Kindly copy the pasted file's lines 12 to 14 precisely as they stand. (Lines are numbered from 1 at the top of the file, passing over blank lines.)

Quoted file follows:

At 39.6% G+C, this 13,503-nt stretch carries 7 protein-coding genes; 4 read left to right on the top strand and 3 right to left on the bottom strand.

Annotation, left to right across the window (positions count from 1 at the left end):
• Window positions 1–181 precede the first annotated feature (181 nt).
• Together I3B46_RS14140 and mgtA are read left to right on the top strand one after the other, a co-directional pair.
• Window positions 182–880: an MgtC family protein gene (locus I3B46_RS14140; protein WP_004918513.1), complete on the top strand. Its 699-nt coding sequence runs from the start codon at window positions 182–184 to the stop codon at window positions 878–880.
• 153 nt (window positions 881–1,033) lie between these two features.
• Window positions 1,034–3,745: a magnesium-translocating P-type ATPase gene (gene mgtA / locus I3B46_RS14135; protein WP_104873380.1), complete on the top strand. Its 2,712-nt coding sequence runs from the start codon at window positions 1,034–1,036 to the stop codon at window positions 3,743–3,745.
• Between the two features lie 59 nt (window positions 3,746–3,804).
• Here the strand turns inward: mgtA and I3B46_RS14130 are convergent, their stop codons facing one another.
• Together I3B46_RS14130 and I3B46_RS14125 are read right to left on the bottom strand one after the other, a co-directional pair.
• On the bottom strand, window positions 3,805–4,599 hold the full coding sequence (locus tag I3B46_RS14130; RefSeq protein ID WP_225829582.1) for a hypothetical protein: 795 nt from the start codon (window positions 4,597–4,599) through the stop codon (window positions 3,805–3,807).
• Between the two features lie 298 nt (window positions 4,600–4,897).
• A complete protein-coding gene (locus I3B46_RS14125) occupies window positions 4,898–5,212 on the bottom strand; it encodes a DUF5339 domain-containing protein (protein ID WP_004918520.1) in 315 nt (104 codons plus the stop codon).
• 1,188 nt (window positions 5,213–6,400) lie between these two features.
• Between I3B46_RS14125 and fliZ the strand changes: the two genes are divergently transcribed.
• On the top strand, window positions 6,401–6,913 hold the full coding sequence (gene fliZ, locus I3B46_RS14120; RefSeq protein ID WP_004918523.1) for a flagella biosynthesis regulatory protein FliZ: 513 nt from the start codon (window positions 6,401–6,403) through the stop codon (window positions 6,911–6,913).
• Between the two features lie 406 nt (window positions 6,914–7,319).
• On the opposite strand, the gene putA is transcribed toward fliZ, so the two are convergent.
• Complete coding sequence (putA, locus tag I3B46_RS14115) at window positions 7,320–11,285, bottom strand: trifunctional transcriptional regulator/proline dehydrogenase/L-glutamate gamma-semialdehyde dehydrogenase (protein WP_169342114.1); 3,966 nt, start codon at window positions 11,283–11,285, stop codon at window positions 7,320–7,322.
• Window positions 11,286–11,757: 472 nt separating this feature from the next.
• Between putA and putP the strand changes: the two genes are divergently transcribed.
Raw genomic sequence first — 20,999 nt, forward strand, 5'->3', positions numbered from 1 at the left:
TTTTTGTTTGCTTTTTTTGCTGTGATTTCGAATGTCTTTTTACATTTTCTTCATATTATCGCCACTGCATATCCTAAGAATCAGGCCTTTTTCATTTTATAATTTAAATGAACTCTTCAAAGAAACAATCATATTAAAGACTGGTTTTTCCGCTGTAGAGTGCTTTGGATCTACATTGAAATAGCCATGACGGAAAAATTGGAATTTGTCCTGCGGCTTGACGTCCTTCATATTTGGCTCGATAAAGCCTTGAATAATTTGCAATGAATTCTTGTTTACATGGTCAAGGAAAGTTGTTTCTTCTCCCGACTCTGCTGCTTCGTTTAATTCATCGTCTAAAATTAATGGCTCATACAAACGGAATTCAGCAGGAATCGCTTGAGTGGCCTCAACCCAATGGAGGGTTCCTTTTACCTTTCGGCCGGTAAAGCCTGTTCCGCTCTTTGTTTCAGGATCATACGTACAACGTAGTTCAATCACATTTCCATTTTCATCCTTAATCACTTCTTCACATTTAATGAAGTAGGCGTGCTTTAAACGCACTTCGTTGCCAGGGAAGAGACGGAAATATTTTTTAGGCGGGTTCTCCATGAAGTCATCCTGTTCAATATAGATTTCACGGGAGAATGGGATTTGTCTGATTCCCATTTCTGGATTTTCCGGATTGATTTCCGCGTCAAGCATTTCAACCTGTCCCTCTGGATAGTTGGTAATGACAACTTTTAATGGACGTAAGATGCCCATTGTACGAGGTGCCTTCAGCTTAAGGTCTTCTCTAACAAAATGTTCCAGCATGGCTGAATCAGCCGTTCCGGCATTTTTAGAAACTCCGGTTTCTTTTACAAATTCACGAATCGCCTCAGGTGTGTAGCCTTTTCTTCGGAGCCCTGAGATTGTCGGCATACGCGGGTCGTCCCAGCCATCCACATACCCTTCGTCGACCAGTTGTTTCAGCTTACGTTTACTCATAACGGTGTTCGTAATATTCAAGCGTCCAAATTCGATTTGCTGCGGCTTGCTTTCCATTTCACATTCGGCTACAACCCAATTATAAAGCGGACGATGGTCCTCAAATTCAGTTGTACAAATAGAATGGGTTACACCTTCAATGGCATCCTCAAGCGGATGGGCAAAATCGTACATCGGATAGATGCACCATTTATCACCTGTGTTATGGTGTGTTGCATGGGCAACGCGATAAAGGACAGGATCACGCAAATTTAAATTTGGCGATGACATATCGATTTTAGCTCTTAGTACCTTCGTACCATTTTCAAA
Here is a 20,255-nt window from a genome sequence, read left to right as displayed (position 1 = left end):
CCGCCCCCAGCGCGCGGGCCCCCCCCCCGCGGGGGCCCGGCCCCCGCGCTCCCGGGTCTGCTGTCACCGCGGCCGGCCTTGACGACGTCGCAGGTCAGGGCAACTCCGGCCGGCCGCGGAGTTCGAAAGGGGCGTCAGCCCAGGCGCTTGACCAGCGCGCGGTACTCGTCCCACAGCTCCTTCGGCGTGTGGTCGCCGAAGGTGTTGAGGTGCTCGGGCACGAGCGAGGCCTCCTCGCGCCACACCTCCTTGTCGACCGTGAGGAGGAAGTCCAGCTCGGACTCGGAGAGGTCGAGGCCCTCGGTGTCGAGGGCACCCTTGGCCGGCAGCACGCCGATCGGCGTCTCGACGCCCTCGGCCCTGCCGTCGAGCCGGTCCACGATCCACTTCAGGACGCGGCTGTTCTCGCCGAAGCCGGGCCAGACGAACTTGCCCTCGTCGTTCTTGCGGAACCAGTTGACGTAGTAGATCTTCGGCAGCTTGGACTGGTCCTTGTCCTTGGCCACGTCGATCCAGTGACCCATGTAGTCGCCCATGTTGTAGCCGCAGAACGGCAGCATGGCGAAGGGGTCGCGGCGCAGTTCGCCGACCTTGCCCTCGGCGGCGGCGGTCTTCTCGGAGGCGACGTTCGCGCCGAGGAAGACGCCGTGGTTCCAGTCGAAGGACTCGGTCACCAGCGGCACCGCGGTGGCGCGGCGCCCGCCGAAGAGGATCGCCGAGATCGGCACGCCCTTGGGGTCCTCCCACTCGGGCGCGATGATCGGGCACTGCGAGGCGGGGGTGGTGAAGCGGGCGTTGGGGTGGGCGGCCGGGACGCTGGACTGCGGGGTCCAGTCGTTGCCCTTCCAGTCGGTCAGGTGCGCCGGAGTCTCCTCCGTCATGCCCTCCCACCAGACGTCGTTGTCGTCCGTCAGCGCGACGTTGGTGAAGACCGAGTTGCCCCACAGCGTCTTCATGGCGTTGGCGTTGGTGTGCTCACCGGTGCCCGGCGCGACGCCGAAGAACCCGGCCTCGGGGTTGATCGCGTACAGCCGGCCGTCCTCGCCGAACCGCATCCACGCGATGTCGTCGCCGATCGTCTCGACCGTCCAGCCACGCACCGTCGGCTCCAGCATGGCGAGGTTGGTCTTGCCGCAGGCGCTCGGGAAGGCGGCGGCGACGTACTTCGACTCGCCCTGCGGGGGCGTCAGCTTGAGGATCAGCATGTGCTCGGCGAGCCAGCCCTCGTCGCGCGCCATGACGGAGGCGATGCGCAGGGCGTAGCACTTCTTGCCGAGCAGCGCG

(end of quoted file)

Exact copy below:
• Between the two features lie 298 nt (window positions 4,600–4,897).
• A complete protein-coding gene (locus I3B46_RS14125) occupies window positions 4,898–5,212 on the bottom strand; it encodes a DUF5339 domain-containing protein (protein ID WP_004918520.1) in 315 nt (104 codons plus the stop codon).
• 1,188 nt (window positions 5,213–6,400) lie between these two features.